Making Work Work

Whether you’re currently working, or in an intense job search, being organized and feeling organized (which, by the way, are two different things) should become a priority for you. Julie Morgenstern is the founder and owner of Task Masters, an organizing firm based in New York City. She’s written a handful of New York Times best sellers, including Making Work Work: New Strategies for Surviving and Thriving at the Office. She offers case studies of her clients throughout the book, and it’s interesting to note that they’re all bright, successful, high-powered career people who just happen to have an organizing problem. If you hate to admit that you have a problem, Morgenstern eases you into thinking about organization differently.

She starts out by asking you to rate yourself on a scale of “Breast Stroking” (good for you!) to “Treading Water” to “Drowning.” Then she asks the question that matters most to getting the help you need: Is it you, or is it them (your coworkers, bosses, or your company culture)?

Morgenstern says it’s you if:

  • you don’t plan well
  • you’re unable to prioritize tasks
  • you consistently can’t tell how long tasks will take to finish, or
  • you are physically unorganized (you have a bad system or no system.)

It might be “them” if:

  • The company or your team is always in crisis mode
  • The company is understaffed and there are simply not enough people to do the job
  • Your coworkers aren’t pulling their weight
  • You don’t have the information or resources you need to do the job, or
  • You have an interruption rich environment.

For the purpose of this post, let’s assume it’s you who is the problem. Morgenstern offers some quick tips to help people who have trouble planning.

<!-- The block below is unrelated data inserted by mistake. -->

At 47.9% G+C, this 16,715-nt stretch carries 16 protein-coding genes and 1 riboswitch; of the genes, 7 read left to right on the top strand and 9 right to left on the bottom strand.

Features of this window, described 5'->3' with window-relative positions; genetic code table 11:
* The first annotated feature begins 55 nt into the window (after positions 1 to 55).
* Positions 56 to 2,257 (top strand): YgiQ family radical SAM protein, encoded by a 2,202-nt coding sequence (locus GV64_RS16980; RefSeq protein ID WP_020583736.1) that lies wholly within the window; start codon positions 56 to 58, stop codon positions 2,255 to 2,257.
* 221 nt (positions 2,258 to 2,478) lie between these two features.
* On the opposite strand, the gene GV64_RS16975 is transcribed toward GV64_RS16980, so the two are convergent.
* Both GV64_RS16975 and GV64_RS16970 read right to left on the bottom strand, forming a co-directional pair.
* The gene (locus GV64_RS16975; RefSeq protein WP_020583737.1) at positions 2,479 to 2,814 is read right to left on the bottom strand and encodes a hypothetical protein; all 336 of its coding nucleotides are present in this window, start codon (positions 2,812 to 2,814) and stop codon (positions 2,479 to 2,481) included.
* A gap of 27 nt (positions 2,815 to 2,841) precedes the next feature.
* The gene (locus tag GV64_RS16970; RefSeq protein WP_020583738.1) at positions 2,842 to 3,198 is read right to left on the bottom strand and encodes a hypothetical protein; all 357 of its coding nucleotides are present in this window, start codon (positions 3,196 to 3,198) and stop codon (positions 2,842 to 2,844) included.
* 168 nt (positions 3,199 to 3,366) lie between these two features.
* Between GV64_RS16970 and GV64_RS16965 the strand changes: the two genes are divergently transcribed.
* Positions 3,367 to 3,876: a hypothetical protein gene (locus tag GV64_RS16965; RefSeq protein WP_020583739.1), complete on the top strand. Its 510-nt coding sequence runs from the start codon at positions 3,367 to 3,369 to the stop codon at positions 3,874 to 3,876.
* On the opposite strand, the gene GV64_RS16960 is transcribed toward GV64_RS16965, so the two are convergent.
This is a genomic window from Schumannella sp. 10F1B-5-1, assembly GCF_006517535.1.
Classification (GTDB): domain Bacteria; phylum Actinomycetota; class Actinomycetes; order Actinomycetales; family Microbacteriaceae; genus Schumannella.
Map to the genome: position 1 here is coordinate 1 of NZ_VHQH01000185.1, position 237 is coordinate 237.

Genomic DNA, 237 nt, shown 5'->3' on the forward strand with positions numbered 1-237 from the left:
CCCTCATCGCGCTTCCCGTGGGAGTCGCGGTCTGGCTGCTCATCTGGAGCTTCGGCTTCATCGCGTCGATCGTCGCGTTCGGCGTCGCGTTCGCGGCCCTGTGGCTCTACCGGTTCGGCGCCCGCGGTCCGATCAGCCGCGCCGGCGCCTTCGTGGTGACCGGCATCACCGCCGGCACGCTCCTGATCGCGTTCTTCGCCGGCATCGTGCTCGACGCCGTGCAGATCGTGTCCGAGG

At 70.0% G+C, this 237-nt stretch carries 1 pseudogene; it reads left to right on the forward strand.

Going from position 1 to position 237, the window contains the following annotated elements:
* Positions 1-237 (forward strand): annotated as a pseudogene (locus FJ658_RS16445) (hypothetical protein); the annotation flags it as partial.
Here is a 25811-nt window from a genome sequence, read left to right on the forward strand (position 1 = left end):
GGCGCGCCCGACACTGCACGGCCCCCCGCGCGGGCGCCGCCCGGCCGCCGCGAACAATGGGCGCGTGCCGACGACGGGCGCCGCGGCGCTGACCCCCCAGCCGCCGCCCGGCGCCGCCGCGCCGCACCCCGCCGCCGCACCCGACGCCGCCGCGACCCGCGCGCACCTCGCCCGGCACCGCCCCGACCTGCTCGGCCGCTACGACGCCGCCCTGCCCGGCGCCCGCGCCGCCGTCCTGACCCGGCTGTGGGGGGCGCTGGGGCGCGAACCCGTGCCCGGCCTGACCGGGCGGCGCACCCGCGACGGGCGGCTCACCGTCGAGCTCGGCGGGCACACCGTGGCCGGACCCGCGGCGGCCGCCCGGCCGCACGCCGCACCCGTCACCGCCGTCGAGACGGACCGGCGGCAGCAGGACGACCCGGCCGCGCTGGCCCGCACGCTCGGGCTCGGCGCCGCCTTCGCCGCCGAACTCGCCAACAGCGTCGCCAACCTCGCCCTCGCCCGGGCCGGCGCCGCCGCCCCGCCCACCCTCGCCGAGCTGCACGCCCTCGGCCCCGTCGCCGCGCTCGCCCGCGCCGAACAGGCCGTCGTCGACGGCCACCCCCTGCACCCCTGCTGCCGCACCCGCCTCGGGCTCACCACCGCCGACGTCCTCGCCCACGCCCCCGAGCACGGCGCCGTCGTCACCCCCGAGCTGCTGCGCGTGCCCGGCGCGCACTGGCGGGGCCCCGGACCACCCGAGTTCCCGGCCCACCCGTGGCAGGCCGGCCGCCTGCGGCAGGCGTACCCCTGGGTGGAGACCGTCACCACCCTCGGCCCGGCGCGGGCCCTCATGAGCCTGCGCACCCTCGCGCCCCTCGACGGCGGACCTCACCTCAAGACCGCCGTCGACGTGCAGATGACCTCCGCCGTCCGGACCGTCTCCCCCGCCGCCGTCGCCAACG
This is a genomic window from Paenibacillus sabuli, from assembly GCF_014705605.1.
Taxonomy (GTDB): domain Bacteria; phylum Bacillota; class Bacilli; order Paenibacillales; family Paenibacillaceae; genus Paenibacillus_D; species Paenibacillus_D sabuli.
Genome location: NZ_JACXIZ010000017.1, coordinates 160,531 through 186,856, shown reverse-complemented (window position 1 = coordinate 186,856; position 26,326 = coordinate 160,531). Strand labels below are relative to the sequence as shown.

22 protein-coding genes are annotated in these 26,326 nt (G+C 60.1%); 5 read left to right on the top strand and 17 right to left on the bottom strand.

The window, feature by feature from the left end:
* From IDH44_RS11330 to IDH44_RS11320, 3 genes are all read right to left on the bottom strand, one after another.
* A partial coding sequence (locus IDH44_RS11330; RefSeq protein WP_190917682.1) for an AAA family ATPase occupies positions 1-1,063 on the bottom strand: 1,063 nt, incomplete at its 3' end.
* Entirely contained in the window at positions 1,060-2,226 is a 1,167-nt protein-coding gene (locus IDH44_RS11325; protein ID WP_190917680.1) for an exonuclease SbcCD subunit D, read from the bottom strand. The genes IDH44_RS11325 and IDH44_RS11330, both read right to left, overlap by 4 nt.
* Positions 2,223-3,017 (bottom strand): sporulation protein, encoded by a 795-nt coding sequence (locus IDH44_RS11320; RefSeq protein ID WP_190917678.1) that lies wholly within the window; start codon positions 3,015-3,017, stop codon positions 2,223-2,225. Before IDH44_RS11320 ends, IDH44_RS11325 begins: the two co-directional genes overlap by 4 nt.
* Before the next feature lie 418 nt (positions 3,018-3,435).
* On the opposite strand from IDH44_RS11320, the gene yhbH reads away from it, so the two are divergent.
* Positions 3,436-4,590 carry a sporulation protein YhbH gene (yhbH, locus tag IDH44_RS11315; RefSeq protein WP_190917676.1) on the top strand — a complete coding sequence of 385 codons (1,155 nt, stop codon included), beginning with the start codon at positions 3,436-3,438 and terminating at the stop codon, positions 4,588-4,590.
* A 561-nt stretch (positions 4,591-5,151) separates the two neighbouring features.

First, try jumpstarting your week by taking a few minutes to plan on the weekend. Just 30 minutes of quiet time before the week starts can get you organized for the week and really boost your productivity. Look over your planner to get a feel for what will be your busy times and more flexible times. Make a to-do list of your big projects and deadlines, and block out some time on the calendar to work without interruption on them.

Make a list of short projects or calls that you can knock off when you have some down time – waiting for meetings to start, for example, or when a spot on your calendar opens up unexpectedly. Take a few minutes to list the calls you have to make, jot down notes for the call, and find the numbers. Carry this list, which can be paper or digitally stored in your phone or on your desktop, with you so you can go from zero to productive in mere seconds when you get the chance.

If you have trouble managing your time, set an alert for 30 minutes before you have to leave for an appointment or for the day. Use those 30 minutes to finish what you’re working on and make notes about where to pick up when you return. You can’t start new projects or answer the phone; that’s what usually creates the schedule chaos and makes you late.  Let technology help you build discipline and control your work flow.

Batch tasks together to avoid switching from one kind of task to another; the switching takes your brain time to achieve, and those few lost seconds add up to lost productivity. You also lose time on the back end, when you have to re-focus.  As you make call after call, or handle emails or file, you’ll get into a flow that will make you more efficient (and make the job easier) as you go along.

Next post: Better prioritizing.

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